Climber Jennifer Wood on an overhanging section of the Gaia climb, with neighbouring island Telendos in the background.

The Gift of Gaia

It’s late in 2020 and Jennifer Wood is looking up at the wrinkles of a limestone face. Not the first, not the last, she has been drawn to this specific spot on the northwestern side of Kalymnos, a Greek island, for one thing: to rock climb.

Jen is a competition climber for the UK and is facing up to a sport-climb called ‘Gaia’, 20 metres tall, gorgeous and grainy, and, also, an unrelenting ‘8b’ challenge. Classed according to the French system and a scale of 1-9c, 8b is elite level. This is dauntingly different to her usual indoor arenas.

Aiming to be one of the few female climbers to ascend Gaia, our heroine contemplates the crag, cool until the afternoon sun catches it, and waits for her moment. Around 100 routes span the 400m of connected caves and walls in the ‘Odyssey’ sector of the island, but her mind and body are set on just one.

Jen calmly prepares for one last attempt at 'sending it' on Gaia
Gaia 8b. The name and difficulty rating of Jen's climb marked on the rock.

Ancient history tells us that Kalydnos, son of the founding gods, fell to earth here. The island sprang up from the sea to save him, and taking their shape from his limbs, the mountains and slopes still bear his imprint, just as the island bears his name: Kalymnos, the island of Kalydnos.

Standing still, Jen thinks back on ‘beta’ (information about the climb) and anticipates not one ‘crux’ (the most difficult part) but a whole wall of them, all before imagining ‘sending it’ (completing in one go). Another language runs through her head, a world’s worth of physical and mental features, specific to the climbing community. Calm, our protagonist reaches out and touches the stone.

“I had taken an interest in the climb on the first trip to Kalymnos in 2015, as there were some Italian climbers screaming their way up it and having loads of fun fighting through the moves.”

Idioma imagines the scene. Knowing nothing of the secrets, all we see is a female figure facing up to her challenge. Pulling herself close, she hugs the rock and her senses fill with the soft sediment. The climber knows exactly where and when to exert her pressure, her grasp controlling the wall. This piece of the world belongs to her.

Musing on the motivations of the climber: of female firsts; escapism; the adrenaline junky; love for the wonders of nature; a community and a sense of belonging; personal goals...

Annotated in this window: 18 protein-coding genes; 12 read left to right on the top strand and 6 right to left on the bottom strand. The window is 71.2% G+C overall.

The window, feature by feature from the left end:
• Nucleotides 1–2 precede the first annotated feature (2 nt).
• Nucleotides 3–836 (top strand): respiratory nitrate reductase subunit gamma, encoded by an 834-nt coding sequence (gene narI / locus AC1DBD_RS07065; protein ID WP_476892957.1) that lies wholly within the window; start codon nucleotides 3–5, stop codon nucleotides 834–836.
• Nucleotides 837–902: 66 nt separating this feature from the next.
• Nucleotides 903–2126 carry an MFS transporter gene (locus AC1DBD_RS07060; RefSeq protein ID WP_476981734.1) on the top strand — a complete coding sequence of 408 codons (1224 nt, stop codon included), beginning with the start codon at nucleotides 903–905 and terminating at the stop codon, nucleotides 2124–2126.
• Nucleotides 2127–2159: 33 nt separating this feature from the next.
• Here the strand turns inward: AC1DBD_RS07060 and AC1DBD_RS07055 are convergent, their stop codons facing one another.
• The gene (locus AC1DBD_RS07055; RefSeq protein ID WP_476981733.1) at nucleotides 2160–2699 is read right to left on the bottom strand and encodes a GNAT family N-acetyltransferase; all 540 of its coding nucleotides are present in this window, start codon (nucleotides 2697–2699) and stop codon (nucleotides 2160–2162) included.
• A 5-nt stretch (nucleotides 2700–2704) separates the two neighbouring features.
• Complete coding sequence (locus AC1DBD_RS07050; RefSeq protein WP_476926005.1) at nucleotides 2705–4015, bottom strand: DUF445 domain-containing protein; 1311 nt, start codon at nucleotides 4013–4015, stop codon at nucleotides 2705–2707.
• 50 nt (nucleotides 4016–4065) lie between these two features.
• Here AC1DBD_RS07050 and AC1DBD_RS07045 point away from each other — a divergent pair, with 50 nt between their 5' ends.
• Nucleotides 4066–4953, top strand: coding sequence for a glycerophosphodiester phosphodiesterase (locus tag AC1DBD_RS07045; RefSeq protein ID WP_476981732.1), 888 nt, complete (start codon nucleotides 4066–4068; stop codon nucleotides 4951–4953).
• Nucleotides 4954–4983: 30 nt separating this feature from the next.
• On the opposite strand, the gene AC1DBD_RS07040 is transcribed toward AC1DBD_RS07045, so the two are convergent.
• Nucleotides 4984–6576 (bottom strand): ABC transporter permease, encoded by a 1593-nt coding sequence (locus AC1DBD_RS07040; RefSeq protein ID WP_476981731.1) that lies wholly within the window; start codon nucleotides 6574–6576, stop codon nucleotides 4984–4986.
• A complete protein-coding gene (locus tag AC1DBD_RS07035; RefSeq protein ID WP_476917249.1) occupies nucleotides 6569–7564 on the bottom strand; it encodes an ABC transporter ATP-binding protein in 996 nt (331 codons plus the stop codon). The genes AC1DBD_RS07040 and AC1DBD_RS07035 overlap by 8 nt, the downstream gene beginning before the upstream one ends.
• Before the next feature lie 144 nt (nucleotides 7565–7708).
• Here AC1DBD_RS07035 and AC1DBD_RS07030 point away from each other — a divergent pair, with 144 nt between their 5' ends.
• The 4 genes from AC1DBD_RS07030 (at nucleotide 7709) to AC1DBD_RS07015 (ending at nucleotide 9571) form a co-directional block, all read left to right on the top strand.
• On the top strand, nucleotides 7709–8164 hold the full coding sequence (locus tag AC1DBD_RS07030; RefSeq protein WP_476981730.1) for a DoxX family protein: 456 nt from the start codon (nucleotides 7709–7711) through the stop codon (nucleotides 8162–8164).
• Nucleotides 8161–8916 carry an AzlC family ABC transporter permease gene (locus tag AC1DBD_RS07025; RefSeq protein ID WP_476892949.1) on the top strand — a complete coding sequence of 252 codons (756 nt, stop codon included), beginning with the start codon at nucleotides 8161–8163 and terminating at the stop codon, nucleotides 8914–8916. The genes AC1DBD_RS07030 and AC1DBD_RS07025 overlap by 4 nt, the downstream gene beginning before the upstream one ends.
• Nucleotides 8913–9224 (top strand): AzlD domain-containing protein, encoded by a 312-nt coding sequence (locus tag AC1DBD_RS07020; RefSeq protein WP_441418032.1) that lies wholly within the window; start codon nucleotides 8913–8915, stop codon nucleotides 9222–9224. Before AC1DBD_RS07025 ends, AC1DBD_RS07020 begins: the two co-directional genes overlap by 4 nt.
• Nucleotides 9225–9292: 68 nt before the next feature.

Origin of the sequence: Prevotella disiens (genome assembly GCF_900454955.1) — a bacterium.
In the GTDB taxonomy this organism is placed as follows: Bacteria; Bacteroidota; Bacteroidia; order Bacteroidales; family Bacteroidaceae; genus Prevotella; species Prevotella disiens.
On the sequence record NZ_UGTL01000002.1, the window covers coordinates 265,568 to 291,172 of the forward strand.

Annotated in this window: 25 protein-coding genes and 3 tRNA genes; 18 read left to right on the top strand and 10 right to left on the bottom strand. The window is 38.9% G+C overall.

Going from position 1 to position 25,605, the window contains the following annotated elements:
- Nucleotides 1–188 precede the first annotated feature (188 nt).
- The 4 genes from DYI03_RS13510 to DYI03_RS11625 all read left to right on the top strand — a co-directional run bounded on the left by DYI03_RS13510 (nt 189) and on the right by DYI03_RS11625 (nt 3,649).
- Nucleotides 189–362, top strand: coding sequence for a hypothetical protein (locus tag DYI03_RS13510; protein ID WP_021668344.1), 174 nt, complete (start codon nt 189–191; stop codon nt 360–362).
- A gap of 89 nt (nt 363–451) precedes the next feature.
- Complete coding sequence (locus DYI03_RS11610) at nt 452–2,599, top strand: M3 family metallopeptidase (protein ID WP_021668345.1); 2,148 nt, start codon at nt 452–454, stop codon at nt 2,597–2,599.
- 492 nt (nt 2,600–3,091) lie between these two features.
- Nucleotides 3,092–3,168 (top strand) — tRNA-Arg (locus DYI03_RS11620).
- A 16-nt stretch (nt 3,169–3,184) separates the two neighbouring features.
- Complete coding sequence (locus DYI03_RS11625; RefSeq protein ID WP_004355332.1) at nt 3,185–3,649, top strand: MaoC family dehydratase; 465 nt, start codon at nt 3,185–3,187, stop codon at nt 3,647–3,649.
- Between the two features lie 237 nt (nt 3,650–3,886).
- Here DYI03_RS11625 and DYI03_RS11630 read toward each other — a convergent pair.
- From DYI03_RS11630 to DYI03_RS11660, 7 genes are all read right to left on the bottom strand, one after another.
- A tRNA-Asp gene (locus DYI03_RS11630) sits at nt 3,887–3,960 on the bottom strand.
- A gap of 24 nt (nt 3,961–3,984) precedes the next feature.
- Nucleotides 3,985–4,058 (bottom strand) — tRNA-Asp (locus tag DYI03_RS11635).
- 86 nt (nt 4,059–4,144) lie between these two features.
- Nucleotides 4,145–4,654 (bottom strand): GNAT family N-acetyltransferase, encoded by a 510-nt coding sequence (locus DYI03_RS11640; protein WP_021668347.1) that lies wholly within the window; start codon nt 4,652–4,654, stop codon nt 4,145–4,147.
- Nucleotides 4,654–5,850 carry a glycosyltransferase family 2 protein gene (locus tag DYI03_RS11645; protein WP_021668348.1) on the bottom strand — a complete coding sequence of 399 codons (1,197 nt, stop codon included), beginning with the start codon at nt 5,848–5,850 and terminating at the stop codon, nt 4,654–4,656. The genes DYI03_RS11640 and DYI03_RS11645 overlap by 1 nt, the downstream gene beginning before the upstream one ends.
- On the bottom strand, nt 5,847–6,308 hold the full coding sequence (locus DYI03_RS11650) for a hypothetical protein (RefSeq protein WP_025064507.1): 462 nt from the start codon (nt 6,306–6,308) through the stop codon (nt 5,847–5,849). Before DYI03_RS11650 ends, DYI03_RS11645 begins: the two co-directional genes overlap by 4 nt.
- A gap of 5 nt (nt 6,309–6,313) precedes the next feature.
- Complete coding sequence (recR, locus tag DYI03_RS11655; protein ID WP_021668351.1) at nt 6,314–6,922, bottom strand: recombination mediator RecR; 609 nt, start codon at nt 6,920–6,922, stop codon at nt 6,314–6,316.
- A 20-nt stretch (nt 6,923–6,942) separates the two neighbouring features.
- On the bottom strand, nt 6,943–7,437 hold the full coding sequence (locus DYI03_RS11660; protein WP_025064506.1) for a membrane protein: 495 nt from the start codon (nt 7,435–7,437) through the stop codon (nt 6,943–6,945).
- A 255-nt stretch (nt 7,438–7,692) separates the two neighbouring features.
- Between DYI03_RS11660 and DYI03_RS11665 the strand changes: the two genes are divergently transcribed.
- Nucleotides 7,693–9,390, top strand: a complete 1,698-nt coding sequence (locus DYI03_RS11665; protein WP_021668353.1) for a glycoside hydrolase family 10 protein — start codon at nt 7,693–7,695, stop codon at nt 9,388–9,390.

Inspired, Idioma imagines... an open-minded community feels the pull of foreign lands where languages, nature, and self-discovery combine.

With skillful sequences, our heroine scales upwards, alternately stretching and contorting. Far off the ground but still clinging to the Earth, she steadily works her way towards her triumph. And triumphant she is, going for that last grip. Muscles pumped, Jen ‘clips the chains’ (climb completed) on Gaia and summons up a shout of relief.

“... I decided I'd commit to projecting it in 2020 and I got close to sending it really quickly but it turned into a bit of a mental battle in the end...”

And now, a few moments to enjoy the beautiful backdrop of Telendos, the neighbouring island, separated by 800m, a volcanic eruption and the following 1500 years of history, before lowering back down.

Jen happily hangs suspended on her rope 'post-send' with the sun and Telendos behind her.

For her mother, Jill, the moment needed celebrating: a reward for the efforts, something fitting. And Idioma’s 2020 collection held just the thing: the Gaia hooded sweatshirt.

Not named after the climb, but rather the Goddess of Mother Earth that inspired it, the hoody added an extra element. Such synergy couldn’t just be ignored. So Jill wrote to us, highlighted her daughter’s highs, and gave us a small but satisfying part in the story.

Unexpected and coming at an uncertain time, this was the perfect piece of pure escapism Idioma needed. With quotes and colour from Jen, authenticity and grounding guaranteed, we imagined ourselves in the action and told her tale.

Speaking with Idioma about the climb, Jen elaborates on the effort involved and how Gaia tested her over a total of 10 days. Describing the end as “a big fight”, the draining drama of those last attempts comes through loud and clear. Before that, however, were 7 days of attempts and attacks, giving it everything to get from the ground to the last grip in one go. And prior to that, several days spent in dissection of the smallest sections, precision planning the execution. A story of passion and perseverance then, but yet, for Jen, it’s just one chapter.

Now, she turns her attention to the first round of the 2021 Boulder World Cup Series in Salt Lake City, Utah (USA) and then maybe some more climbs in sunny climes. Meanwhile, envious of her vocation and the exotic locations, the Idioma team will be following the next steps of Jen and her Gaia hoody with keen interest.

Proud of Jen’s success and our part - as a glorified footnote - in it, Idioma hopes to hear more stories of times when your lives and our designs have dovetailed...

Words by Clem Mulcahey Banks
Photos courtesy of Jen Wood

A sketchbook showing Idioma's Gaia design and their 6 natural elements.